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The Object of Anxiety

The Letter, Issue 64, Spring 2017, Pages 47 - 53


Guy Le Gaufey

I will tackle the question of anxiety from a semiotic viewpoint in so far as Freud, in Inhibitions, Symptoms and Anxiety, presents this affect as a sign the ego sends to himself when he faces a certain danger, mostly internal and instinctual. In the face of this kind of danger, a helpful ‘object’, the mother, is supposed to have regulated the situation previously. Now, she is no longer in sight and available, so that the child is overwhelmed with a feeling of ‘helplessness’. This occurs almost mathematically in Freud’s writing: take the ‘helpful’ away and you get the ‘helpless’.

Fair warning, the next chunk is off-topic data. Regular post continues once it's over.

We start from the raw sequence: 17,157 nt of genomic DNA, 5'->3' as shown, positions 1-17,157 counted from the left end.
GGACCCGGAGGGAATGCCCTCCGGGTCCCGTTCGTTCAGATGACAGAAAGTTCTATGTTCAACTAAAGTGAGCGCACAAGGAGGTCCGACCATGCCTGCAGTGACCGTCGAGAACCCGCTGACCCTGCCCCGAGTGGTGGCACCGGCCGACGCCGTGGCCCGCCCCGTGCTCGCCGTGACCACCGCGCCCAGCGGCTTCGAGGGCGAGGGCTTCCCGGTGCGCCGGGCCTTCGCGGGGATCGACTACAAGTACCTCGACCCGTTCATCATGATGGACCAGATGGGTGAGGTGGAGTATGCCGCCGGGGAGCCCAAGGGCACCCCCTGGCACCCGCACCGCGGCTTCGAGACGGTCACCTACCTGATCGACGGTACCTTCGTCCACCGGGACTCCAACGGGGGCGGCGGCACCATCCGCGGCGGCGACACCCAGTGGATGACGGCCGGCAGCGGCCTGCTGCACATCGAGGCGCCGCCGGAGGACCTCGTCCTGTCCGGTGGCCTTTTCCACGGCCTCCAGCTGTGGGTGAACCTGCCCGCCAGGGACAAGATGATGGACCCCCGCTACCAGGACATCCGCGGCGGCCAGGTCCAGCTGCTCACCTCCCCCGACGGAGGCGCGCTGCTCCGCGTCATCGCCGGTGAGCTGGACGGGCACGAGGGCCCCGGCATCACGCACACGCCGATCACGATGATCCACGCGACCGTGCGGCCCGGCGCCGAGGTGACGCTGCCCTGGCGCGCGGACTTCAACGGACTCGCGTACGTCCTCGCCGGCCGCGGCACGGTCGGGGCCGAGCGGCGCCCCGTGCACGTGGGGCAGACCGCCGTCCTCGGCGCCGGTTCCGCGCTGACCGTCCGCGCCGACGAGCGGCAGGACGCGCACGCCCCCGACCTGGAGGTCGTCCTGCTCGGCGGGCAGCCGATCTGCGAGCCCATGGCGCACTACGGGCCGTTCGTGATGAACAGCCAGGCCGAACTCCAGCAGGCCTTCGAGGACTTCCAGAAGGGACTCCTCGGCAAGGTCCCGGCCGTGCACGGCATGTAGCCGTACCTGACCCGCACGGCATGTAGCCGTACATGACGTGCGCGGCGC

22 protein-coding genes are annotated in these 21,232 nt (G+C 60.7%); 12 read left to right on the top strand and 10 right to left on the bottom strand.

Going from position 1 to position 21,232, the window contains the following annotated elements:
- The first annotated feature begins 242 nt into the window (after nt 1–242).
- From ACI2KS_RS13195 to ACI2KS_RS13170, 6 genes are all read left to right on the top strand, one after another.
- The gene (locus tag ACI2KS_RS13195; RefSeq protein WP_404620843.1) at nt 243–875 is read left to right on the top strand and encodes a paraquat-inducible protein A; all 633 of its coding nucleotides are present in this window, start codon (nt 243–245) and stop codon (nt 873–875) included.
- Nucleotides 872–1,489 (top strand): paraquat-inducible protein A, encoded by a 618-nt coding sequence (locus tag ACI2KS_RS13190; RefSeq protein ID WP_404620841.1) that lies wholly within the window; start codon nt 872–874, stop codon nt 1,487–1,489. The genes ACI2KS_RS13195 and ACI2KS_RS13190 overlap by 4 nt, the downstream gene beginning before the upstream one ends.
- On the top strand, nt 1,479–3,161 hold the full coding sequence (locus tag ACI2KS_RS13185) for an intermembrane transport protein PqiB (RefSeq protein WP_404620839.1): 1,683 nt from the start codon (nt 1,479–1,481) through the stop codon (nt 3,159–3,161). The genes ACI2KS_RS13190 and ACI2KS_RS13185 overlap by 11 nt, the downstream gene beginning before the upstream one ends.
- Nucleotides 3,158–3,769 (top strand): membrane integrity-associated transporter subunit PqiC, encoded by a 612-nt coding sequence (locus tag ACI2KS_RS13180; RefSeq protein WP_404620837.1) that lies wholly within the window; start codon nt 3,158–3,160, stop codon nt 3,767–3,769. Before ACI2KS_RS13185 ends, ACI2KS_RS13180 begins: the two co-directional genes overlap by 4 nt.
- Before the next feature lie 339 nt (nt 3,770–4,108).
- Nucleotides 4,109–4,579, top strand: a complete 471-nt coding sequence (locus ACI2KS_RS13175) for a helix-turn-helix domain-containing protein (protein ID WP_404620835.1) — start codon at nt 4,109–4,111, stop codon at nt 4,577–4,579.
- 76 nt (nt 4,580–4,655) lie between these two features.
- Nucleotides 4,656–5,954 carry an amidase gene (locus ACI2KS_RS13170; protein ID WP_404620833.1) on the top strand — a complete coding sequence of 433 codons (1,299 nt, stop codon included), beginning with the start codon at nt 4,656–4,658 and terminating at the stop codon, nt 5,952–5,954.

That is why Freud characterises anxiety by considering the infant longing for this helpful object. He writes:

Anxiety [is] about something (Die Angst ist Angst vor etwas). It has a quality of indefiniteness [Unbestimmtheit] and lack of object [Objektlosigkeit]….

Its connection with expectation belongs to the danger-situation, whereas its indefiniteness and lack of object belong to the traumatic situation of helplessness (Hilflosigkeit) - the situation which is anticipated in the danger-situation.[1]

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